Linked by Thom Holwerda on Thu 1st Aug 2013 09:36 UTC
Legal Recently, the ITC ruled in favour of Samsung, issuing an exclusion order against certain Apple products, barring them from being sold in the US. Several people have called upon president Obama to step in and overrule the decision (e.g. this guy) - however, not only would this set a very bad precedent for non-US companies, it would also simply be incredibly unfair if you actually look at the ITC ruling itself. Because of this, it is quite unlikely that Obama will step in.
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RE[5]: Comment by Nelson
by Thom_Holwerda on Thu 1st Aug 2013 12:25 UTC in reply to "RE[4]: Comment by Nelson"
Thom_Holwerda
Member since:
2005-06-29

Of course Samsung gets that. It's called siding with the victim of a broken system.

Apple is the aggressor. Samsung the victim. People tend to side with ones who have been treated unjustly.

Reply Parent Score: 3

RE[6]: Comment by Nelson
by majipoor on Thu 1st Aug 2013 13:28 in reply to "RE[5]: Comment by Nelson"
majipoor Member since:
2009-01-22

"Apple is the aggressor. Samsung the victim."

You are obviously assuming here that Apple claims are all baseless, otherwise Apple would be the victim and Samsung the aggressor fighting back at the victim.

But in this case, you are encouraging using a gun (SEP patent which is unavoidable) to fight back an aggressor which attack you with a stick (Apple's patent have simple workaround). Too bad you are not an US citizen: you would have done a nice republican from Texas).

Reply Parent Score: 2

RE[7]: Comment by Nelson
by Thom_Holwerda on Thu 1st Aug 2013 13:36 in reply to "RE[6]: Comment by Nelson"
Thom_Holwerda Member since:
2005-06-29

SEP patent which is unavoidable


Sigh. The frothing at your mouth makes you unable to read, apparently.

This is not, I repeat, this is not about a SEP patent. Did you even open the article at all?

Reply Parent Score: 3

v RE[6]: Comment by Nelson
by Liza on Thu 1st Aug 2013 13:43 in reply to "RE[5]: Comment by Nelson"
RE[7]: Comment by Nelson
by Soulbender on Thu 1st Aug 2013 14:17 in reply to "RE[6]: Comment by Nelson"
Soulbender Member since:
2005-08-18

Apple is the innovator who created the smartphone market.


Is it Apple apologist day?

Reply Parent Score: 8

RE[7]: Comment by Nelson
by tupp on Thu 1st Aug 2013 22:08 in reply to "RE[6]: Comment by Nelson"
tupp Member since:
2006-11-12

Apple is the innovator who created the smartphone market.

That might be true if time moved backwards, with the Iphone appearing before the smartphone market that actually preceded it (along with all of the touchphone prior art). Unfortunately, such a scenario only exists in the reality distortion field.

If you think that Apple invented any new things, please specifically list them for review.



Apple even offered to license the patents to samsung when they were caught copying. Samsung refused and they went to court.

Do you refer to Apple's numerous patents for things obvious and already entrenched, such as rounded rectangles and "pinch-to-zoom" (a patent which was just recently rejected: http://www.pcworld.com/article/2045461/us-patent-office-rejects-cla... )?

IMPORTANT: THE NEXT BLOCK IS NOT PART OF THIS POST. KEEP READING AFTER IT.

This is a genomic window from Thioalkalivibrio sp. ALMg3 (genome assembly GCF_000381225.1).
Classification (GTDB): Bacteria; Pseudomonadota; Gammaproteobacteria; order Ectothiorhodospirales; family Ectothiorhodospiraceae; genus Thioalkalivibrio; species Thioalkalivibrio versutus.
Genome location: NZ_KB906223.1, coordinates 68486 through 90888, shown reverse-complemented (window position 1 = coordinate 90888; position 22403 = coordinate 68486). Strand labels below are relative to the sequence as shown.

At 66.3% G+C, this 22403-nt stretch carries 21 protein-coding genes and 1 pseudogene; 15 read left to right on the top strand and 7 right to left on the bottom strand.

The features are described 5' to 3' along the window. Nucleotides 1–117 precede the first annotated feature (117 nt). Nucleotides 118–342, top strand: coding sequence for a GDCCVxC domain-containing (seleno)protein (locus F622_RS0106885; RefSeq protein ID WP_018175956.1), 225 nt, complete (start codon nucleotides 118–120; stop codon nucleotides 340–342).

Reply Parent Score: 4

RE[7]: Comment by Nelson
by Beta on Fri 2nd Aug 2013 09:20 in reply to "RE[6]: Comment by Nelson"
Beta Member since:
2005-07-06

Apple is the innovator who created the smartphone market.

Sony’s p800 says hi from 2002.

Reply Parent Score: 3

RE[6]: Comment by Nelson
by Tony Swash on Thu 1st Aug 2013 17:17 in reply to "RE[5]: Comment by Nelson"
Tony Swash Member since:
2009-08-22

Of course Samsung gets that. It's called siding with the victim of a broken system.


OK - here are a few very simple question.

Do you think that Samsung copies the designs of other successful companies as an important part of it's core business strategy?

Do you think that Samsung's copying has been highly focussed on Apple in recent years because of the latter's product successes?

If you do think Samsung copies do you then think that degree of copying by Samsung has sometimes gone too far?

Do you think the use of Standard Essential Patents (SEPs ) as a weapon in legal actions is ever justified?

Reply Parent Score: -1

RE[7]: Comment by Nelson
by Thom_Holwerda on Thu 1st Aug 2013 17:50 in reply to "RE[6]: Comment by Nelson"
Thom_Holwerda Member since:
2005-06-29

Do you think that Samsung copies the designs of other successful companies as an important part of it's core business strategy?


No. Samsung copies, just as every other company - including Apple - does. To say that it's a "core part" of their strategy is idiotic.

Do you think that Samsung's copying has been highly focussed on Apple in recent years because of the latter's product successes?


See above. No.

If you do think Samsung copies do you then think that degree of copying by Samsung has sometimes gone too far?


No.

Do you think the use of Standard Essential Patents (SEPs ) as a weapon in legal actions is ever justified?


This specific case is not about a SEP.

Even if it was - yes, it can be justified, as I've explained. In cases where FRAND terms are offered, but the company seeking licensing does not accept them - as Apple has done here, according to the ITC - then yes, this is most certainly justified.

Counterquestion.

If proper FRAND terms are offered for a SEP, but they are not accepted, should the patent holder just bend over and take it? Because THAT would mean the end of the FRAND system. Why pay when you can just use the technology for free, without fear of legal repercussions?

Reply Parent Score: 4

RE[7]: Comment by Nelson
by tupp on Thu 1st Aug 2013 22:11 in reply to "RE[6]: Comment by Nelson"
tupp Member since:
2006-11-12

If you think that Samsung copied Apple, please list for review the specific things that Samsung allegedly copied.

Reply Parent Score: 2